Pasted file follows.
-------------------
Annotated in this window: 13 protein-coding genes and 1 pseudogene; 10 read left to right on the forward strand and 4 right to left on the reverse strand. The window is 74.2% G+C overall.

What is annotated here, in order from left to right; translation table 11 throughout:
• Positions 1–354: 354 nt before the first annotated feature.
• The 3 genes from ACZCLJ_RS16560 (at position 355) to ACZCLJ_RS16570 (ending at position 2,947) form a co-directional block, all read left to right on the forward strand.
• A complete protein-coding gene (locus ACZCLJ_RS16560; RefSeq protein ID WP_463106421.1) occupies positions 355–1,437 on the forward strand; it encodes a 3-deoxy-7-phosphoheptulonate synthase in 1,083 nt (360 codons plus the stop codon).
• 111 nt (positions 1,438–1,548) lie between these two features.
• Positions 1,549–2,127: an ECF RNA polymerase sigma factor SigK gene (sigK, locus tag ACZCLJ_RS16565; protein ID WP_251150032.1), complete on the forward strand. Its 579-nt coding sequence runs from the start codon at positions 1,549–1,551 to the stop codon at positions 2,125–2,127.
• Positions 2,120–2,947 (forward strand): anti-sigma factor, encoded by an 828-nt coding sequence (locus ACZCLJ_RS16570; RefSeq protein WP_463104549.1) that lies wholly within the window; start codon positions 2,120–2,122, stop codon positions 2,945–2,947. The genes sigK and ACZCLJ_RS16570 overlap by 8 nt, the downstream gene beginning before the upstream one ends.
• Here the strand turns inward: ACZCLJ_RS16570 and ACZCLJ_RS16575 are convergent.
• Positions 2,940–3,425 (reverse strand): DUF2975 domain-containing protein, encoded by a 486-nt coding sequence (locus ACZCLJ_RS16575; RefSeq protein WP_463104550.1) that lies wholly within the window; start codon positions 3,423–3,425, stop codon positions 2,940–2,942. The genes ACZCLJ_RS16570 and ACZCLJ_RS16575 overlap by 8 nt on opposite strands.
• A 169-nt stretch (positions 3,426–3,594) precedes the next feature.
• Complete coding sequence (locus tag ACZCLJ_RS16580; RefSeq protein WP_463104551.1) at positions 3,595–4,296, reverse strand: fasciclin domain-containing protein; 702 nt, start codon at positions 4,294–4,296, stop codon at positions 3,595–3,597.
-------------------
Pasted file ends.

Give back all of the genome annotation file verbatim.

Annotated in this window: 13 protein-coding genes and 1 pseudogene; 10 read left to right on the forward strand and 4 right to left on the reverse strand. The window is 74.2% G+C overall.

What is annotated here, in order from left to right; translation table 11 throughout:
• Positions 1–354: 354 nt before the first annotated feature.
• The 3 genes from ACZCLJ_RS16560 (at position 355) to ACZCLJ_RS16570 (ending at position 2,947) form a co-directional block, all read left to right on the forward strand.
• A complete protein-coding gene (locus ACZCLJ_RS16560; RefSeq protein ID WP_463106421.1) occupies positions 355–1,437 on the forward strand; it encodes a 3-deoxy-7-phosphoheptulonate synthase in 1,083 nt (360 codons plus the stop codon).
• 111 nt (positions 1,438–1,548) lie between these two features.
• Positions 1,549–2,127: an ECF RNA polymerase sigma factor SigK gene (sigK, locus tag ACZCLJ_RS16565; protein ID WP_251150032.1), complete on the forward strand. Its 579-nt coding sequence runs from the start codon at positions 1,549–1,551 to the stop codon at positions 2,125–2,127.
• Positions 2,120–2,947 (forward strand): anti-sigma factor, encoded by an 828-nt coding sequence (locus ACZCLJ_RS16570; RefSeq protein WP_463104549.1) that lies wholly within the window; start codon positions 2,120–2,122, stop codon positions 2,945–2,947. The genes sigK and ACZCLJ_RS16570 overlap by 8 nt, the downstream gene beginning before the upstream one ends.
• Here the strand turns inward: ACZCLJ_RS16570 and ACZCLJ_RS16575 are convergent.
• Positions 2,940–3,425 (reverse strand): DUF2975 domain-containing protein, encoded by a 486-nt coding sequence (locus ACZCLJ_RS16575; RefSeq protein WP_463104550.1) that lies wholly within the window; start codon positions 3,423–3,425, stop codon positions 2,940–2,942. The genes ACZCLJ_RS16570 and ACZCLJ_RS16575 overlap by 8 nt on opposite strands.
• A 169-nt stretch (positions 3,426–3,594) precedes the next feature.
• Complete coding sequence (locus tag ACZCLJ_RS16580; RefSeq protein WP_463104551.1) at positions 3,595–4,296, reverse strand: fasciclin domain-containing protein; 702 nt, start codon at positions 4,294–4,296, stop codon at positions 3,595–3,597.